ROCHESTER, Minn., Feb. 1 Mayo Clinic today askedthe U.S. Surface Transportation Board (STB) to require mitigation for the cityof Rochester as a condition of the Canadian Pacific's pending acquisition ofthe Dakota, Minnesota & Eastern Railroad (DM&E). The proposed mergercurrently ignores the significant environmental impacts created by combiningthe two railroads, including the consequences of increased shipments ofethanol and other hazardous materials on what are universally considered to beunsafe tracks. The STB has previously ruled that it will require mitigationonly if the Canadian Pacific decides to proceed with DM&E's controversialPowder River Basin (PRB) expansion proposal.
Mayo Clinic submitted its comments today as part of the STB's formalreview of the proposed Canadian Pacific-DM&E merger.
"We remain committed to working with the Canadian Pacific and we lookforward to it assuming ownership of the DM&E, but at the same time we need toprotect the interests of our patients, staff and community," said GlennForbes, M.D., CEO of Mayo Clinic Rochester. "Any increase in hazardousmaterial shipments through Rochester without adequate mitigation poses anunacceptable risk."
Right now there are more questions than answers about how this merger willaffect us," added Forbes. "We need answers."
The merger is expected to create a new single service rail option that hasthe potential for significant growth regardless of the viability of PRBexpansion. If current Canadian Pacific projections hold, DM&E's Iowa, Chicago& Eastern line has the potential to originate more than 36,000 carloads ofethanol annually by 2010. Increased traffic generated by the merger isexpected to move through Rochester on its way to and from the CanadianPacific's interchange point at Minnesota City.
"We fully expect the Surface Transportation Board will eventually approvethe merger," said Rochester City Council President Dennis Hanson. "We don'tobject to the Canadian Pacific owning DM&E, we just want the board torecognize that mitigation is necessary with or without the PRB expansion."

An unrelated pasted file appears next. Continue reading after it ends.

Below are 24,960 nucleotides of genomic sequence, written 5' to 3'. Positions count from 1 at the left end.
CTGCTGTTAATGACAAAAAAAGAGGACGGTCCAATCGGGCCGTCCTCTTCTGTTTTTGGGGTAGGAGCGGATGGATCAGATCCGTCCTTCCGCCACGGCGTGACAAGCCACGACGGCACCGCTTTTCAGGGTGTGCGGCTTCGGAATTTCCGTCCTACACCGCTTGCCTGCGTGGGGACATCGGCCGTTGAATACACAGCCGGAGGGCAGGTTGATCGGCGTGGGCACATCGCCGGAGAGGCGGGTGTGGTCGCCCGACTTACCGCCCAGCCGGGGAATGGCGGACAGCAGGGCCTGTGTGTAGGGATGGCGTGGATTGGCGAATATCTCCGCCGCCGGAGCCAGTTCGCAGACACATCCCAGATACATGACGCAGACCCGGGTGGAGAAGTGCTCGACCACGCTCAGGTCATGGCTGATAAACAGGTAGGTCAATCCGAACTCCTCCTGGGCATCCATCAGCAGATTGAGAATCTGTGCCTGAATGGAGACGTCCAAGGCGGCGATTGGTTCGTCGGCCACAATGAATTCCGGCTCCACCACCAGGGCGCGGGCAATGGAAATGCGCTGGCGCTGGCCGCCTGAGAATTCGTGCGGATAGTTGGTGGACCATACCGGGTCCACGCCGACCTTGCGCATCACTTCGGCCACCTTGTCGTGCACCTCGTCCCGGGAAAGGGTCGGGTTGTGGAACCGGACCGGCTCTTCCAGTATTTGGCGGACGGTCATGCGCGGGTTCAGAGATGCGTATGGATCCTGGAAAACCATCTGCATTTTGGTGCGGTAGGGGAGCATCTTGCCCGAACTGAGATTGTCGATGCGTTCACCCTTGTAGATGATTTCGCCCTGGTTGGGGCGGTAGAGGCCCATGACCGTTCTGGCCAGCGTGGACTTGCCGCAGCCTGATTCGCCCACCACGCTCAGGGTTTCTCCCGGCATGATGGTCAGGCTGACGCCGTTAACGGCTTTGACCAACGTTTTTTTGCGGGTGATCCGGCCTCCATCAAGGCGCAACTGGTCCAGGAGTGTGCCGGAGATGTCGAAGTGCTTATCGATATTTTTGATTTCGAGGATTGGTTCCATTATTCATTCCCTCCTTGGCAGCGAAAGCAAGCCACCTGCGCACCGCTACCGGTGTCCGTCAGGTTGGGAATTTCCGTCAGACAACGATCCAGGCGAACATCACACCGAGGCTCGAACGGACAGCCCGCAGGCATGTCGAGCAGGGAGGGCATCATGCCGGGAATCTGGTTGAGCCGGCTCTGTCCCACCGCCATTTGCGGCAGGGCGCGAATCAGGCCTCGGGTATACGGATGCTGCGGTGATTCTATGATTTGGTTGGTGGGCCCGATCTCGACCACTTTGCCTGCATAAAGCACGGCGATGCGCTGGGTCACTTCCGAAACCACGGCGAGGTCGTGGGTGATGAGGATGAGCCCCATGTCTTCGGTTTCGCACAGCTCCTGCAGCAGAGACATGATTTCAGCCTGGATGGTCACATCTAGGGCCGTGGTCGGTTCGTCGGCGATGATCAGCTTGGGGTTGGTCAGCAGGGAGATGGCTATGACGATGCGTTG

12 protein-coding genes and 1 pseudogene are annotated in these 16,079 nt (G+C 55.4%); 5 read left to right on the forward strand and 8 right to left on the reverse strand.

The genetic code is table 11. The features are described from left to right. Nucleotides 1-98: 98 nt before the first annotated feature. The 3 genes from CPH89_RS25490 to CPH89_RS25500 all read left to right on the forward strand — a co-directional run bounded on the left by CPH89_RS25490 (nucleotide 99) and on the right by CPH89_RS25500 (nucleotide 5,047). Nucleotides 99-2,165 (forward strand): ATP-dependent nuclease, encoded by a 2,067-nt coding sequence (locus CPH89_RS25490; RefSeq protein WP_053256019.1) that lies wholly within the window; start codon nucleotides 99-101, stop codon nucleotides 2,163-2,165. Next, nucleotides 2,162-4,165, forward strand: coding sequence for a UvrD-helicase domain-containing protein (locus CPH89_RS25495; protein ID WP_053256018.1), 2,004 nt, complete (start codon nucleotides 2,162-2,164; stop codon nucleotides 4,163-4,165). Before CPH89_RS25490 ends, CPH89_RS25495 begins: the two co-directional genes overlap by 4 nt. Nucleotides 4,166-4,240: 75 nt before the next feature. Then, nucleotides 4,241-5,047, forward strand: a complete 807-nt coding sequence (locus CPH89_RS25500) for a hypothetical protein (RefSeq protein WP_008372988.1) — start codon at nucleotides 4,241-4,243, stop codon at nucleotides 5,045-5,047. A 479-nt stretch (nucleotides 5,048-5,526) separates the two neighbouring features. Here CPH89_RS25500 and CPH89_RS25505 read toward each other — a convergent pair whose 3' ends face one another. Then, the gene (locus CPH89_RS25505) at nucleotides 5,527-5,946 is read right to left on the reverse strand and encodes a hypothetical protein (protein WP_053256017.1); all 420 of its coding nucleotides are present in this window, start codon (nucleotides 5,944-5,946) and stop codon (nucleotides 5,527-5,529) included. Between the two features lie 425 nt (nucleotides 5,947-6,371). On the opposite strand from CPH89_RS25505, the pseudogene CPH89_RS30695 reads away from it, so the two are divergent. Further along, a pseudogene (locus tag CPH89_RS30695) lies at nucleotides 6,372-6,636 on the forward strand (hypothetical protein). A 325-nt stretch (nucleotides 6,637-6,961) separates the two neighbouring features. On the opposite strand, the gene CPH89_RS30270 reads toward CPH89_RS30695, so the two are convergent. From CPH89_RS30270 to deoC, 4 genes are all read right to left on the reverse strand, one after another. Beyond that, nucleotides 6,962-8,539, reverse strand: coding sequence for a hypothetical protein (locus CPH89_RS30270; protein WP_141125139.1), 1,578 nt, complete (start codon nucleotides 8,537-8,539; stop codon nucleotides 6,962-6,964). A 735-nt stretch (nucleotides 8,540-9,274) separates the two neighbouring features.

The Canadian Pacific has suggested that it will initially spendapproximately $300 million over the next several years on making improvementsto the existing DM&E rail line, but it is unclear where or how that money willbe spent, or whether it will benefit Rochester in any way. It also is unclearwhether $300 million is nearly enough to improve DM&E's dilapidated rail line.Ten years ago DM&E claimed more than $800 million was needed to addresssignificant deficiencies in its track and structures.
"Public safety remains the primary concern," said Rochester Mayor ArdellBrede. "It gives us little comfort to know the Canadian Pacific has a goodsafety record if proper mitigation and adequate infrastructure investment arenot part of the deal."
Combining these two railroads as proposed -- one the safest and the otherthe most dangerous -- does little to lessen the threat a sharp increase inrail traffic or major rail expansion would pose to the people of Rochester andthe patients and staff of Mayo Clinic," added Brede. "Even one major accidentby a moderately safer railroad would be one too many."
Powder River Basin Contradictions
Today's Mayo Clinic filing also brought to light contradictory statementsfrom DM&E's current and future owners about the proposed PRB expansion. Sinceannouncing its decision to purchase the DM&E, the Canadian Pacific hasmaintained that it has not yet decided to move forward with the PRB expansion.However, the DM&E continues to aggressively advance the project. In January,GOTRAC, an organization supporting DM&E, sent a letter to the South DakotaLegislature urging swift action to pass a bill that would accelerate thecondemnation of private land for the PRB expansion.
"The Canadian Pacific maintains a full env